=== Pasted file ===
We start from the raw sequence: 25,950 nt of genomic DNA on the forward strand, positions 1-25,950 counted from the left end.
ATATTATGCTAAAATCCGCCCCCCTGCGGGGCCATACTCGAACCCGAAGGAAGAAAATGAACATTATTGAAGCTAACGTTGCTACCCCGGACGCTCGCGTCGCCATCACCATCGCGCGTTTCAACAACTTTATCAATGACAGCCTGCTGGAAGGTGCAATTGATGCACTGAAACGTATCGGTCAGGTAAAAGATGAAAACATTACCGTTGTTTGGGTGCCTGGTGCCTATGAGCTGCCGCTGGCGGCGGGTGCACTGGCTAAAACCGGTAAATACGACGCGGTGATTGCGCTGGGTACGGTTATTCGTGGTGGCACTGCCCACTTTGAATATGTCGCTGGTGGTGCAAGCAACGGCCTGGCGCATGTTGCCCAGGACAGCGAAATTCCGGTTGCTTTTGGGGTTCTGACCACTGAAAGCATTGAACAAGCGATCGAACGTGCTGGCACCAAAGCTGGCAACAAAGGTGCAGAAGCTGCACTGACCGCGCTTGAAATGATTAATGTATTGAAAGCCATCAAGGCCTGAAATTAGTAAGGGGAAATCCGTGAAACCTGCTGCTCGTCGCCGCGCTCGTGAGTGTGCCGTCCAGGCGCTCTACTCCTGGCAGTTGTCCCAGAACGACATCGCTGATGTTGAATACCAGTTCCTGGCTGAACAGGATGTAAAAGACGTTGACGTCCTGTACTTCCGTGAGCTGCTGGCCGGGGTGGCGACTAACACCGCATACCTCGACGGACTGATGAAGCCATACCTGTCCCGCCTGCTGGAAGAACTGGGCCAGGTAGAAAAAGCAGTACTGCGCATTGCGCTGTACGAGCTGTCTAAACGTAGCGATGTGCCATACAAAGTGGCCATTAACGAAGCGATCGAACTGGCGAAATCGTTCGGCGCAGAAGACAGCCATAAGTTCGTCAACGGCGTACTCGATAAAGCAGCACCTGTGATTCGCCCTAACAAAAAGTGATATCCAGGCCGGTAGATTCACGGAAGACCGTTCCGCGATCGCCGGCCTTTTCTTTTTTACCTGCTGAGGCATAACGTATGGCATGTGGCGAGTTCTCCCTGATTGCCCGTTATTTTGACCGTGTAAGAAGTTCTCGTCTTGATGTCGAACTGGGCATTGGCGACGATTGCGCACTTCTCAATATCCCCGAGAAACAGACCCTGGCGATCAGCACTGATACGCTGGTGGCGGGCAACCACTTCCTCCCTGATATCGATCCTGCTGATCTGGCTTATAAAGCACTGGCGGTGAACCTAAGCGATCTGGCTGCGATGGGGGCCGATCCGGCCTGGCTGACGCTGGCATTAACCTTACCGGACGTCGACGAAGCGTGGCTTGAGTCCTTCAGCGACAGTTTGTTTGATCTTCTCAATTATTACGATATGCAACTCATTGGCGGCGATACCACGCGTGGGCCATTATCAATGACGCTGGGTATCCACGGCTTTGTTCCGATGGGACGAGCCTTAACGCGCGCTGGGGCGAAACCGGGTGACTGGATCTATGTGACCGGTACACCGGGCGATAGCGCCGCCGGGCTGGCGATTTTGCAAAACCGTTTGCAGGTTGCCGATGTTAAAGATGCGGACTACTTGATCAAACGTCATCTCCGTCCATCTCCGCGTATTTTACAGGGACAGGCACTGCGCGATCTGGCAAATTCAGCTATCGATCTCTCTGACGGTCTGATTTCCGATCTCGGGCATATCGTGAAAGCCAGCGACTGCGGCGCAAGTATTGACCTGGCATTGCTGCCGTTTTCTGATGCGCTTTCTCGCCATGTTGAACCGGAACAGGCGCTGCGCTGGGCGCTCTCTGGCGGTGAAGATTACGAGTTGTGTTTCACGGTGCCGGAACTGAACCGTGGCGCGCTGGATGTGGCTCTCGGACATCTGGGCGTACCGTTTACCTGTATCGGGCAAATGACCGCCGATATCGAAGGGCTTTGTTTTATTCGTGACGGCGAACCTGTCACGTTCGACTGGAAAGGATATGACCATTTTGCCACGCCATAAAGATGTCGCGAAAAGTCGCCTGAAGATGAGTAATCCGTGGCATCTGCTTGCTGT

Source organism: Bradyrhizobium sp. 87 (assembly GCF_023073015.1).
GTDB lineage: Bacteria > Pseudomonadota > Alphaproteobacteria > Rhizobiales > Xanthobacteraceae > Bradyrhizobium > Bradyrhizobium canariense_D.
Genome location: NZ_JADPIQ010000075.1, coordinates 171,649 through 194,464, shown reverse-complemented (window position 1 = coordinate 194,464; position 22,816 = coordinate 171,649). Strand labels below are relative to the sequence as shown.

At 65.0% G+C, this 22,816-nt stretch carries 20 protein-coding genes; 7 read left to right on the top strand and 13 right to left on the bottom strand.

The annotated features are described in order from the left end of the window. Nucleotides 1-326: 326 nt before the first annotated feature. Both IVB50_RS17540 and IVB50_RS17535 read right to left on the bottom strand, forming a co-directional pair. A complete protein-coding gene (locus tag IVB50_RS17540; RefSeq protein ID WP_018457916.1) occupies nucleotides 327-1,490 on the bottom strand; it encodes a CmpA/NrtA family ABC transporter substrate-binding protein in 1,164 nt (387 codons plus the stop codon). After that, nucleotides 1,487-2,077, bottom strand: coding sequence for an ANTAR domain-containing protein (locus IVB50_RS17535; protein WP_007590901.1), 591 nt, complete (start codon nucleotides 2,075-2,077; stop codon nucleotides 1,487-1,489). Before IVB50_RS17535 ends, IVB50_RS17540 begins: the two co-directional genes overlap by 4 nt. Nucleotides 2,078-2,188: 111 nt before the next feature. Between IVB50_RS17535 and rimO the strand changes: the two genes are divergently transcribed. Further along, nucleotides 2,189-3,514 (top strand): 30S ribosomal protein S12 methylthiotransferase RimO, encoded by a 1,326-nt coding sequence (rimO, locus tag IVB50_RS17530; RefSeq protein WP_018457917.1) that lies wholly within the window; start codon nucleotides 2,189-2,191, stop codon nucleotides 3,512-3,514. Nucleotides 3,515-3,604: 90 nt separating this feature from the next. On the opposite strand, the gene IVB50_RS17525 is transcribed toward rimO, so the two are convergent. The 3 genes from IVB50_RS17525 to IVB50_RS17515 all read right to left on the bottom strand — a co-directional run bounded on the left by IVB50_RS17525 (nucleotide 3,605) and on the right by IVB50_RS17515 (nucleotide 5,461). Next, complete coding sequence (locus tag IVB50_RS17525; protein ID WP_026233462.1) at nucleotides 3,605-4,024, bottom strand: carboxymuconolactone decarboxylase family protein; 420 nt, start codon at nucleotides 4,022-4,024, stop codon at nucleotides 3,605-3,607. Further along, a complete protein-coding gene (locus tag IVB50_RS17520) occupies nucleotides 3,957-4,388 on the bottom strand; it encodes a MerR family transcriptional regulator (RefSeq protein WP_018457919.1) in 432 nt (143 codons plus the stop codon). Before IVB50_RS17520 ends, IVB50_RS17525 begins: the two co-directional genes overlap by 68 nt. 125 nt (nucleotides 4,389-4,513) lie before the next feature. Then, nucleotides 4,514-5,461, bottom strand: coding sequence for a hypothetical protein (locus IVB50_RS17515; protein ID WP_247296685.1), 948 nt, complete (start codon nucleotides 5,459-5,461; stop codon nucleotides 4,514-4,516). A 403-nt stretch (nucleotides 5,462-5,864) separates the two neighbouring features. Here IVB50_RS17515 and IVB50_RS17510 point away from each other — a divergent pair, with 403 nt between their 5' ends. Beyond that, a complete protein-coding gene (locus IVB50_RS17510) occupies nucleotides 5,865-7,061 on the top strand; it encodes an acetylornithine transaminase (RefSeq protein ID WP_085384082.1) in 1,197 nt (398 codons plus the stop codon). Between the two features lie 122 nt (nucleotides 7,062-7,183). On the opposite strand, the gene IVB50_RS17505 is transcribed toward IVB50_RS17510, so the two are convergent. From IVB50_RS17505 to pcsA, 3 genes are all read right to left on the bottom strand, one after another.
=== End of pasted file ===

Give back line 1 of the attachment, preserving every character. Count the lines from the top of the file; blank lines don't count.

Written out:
We start from the raw sequence: 25,950 nt of genomic DNA on the forward strand, positions 1-25,950 counted from the left end.